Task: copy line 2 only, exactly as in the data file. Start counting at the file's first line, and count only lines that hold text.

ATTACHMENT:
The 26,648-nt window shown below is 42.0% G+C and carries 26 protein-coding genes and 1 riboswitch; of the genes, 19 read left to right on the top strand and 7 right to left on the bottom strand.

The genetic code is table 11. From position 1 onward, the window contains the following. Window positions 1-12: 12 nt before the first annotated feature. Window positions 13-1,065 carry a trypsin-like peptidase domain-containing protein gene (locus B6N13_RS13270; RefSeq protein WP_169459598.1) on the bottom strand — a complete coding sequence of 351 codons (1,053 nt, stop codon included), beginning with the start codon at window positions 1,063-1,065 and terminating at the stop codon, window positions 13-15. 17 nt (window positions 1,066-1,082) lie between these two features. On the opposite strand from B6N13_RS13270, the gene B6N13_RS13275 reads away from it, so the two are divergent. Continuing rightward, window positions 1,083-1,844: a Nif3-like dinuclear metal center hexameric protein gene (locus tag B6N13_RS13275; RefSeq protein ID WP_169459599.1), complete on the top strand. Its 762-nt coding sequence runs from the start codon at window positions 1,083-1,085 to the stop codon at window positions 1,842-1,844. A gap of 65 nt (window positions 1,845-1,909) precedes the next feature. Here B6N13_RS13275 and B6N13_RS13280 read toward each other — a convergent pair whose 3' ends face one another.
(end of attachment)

The genetic code is table 11. From position 1 onward, the window contains the following. Window positions 1-12: 12 nt before the first annotated feature. Window positions 13-1,065 carry a trypsin-like peptidase domain-containing protein gene (locus B6N13_RS13270; RefSeq protein WP_169459598.1) on the bottom strand — a complete coding sequence of 351 codons (1,053 nt, stop codon included), beginning with the start codon at window positions 1,063-1,065 and terminating at the stop codon, window positions 13-15. 17 nt (window positions 1,066-1,082) lie between these two features. On the opposite strand from B6N13_RS13270, the gene B6N13_RS13275 reads away from it, so the two are divergent. Continuing rightward, window positions 1,083-1,844: a Nif3-like dinuclear metal center hexameric protein gene (locus tag B6N13_RS13275; RefSeq protein ID WP_169459599.1), complete on the top strand. Its 762-nt coding sequence runs from the start codon at window positions 1,083-1,085 to the stop codon at window positions 1,842-1,844. A gap of 65 nt (window positions 1,845-1,909) precedes the next feature. Here B6N13_RS13275 and B6N13_RS13280 read toward each other — a convergent pair whose 3' ends face one another.